Washington, D.C. — Despite broad-based opposition that included sportsmen, environmentalists and industry, the Obama administration has approved production and sale of gasoline with up to 15 percent ethanol for 2007 and newer motor vehicles.
Until the Oct. 13 announcement by the U.S. Environmental Protection Agency (EPA), the maximum allowed had been 10 percent. "Thorough testing has now shown that E15 does not harm emissions control equipment in newer cars and lights trucks," said EPA Administrator Lisa Jackson.
"Wherever sound science and the law support steps to allow more home-grown fuels in America's vehicles, this administration takes those steps." But just because the fuel is "home-grown" does not mean that it's a wise move, insist critics who include the National Marine Manufacturers Association, Friends of the Earth and the National Petrochemical and Refiners Association, among others.
"We are extremely disappointed that EPA is allowing this fuel to enter the market without the appropriate scientific data or consumer and environmental safeguards," said NMMA President Thom Dammrich. "This decision not only adversely impacts marine manufacturers, but creates a significant risk of misfueling for the nation's 66 million boaters who will be left holding the bag for performance issues and expensive repairs.
We are astonished that EPA has decided to move forward with a fuel that will increase pollution and damage hundreds of millions of existing products." Margaret Podlich of BoatU.S. echoed Dammrich's concerns, adding that the newest marine engines are warranted up to only 10 percent ethanol. "Many boaters already are working hard to keep ethanol out of their engines," she said. "They'll have to work even harder now."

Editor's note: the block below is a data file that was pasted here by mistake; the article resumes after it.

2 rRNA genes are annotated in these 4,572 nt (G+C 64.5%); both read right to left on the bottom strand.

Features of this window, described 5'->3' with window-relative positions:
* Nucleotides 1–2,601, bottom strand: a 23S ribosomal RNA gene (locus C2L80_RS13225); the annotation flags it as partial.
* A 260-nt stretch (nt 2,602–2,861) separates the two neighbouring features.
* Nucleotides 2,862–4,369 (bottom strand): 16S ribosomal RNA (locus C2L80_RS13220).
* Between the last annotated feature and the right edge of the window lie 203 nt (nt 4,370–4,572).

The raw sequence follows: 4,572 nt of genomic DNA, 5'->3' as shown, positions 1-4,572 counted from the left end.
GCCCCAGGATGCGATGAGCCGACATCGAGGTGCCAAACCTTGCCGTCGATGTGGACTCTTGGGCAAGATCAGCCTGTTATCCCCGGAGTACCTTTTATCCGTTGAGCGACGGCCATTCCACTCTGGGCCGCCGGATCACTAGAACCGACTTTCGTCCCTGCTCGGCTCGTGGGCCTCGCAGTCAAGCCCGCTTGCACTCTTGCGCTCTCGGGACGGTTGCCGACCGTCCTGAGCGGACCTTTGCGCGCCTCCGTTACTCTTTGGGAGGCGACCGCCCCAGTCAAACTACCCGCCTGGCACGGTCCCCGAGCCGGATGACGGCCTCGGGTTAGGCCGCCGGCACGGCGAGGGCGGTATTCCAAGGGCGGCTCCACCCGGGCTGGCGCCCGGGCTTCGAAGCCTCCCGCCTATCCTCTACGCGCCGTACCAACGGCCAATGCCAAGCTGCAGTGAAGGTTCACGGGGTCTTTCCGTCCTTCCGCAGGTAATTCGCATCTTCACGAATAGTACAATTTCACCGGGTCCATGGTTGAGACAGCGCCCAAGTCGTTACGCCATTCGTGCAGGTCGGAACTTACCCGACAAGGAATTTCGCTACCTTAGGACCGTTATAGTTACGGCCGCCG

For older marine engines, as well as lawnmowers and other products that burn gasoline, the problem with ethanol is that it is a potent solvent. Along with destroying rubber and plastic parts, it dissolves gunk from tank walls, which then blocks fuel lines.
Of course, anglers and other boaters will not be required to run their engines with E15, just as they were not with E10. But adding another option at the pumps creates complications that the EPA has not addressed. "We understand that E10 is in about 75 percent of gasoline now," Podlich said. "There are some areas where boaters can find ethanol-free and others where they can't."
Now availability almost certainly will become more limited, as gas stations are not likely to add more storage tanks and pumps. Instead, they'll eliminate one option — possibly ethanol-free or low octane E10 — so that they can offer E15. "And either from ignorance or from not paying attention, people will be more likely to use the wrong fuel," Podlich explained.
"That's a huge issue." In addition to the damage that it can do to older engines, ethanol is a less efficient fuel than petroleum, according to opponents who point out that its production is water intensive and harms the environment.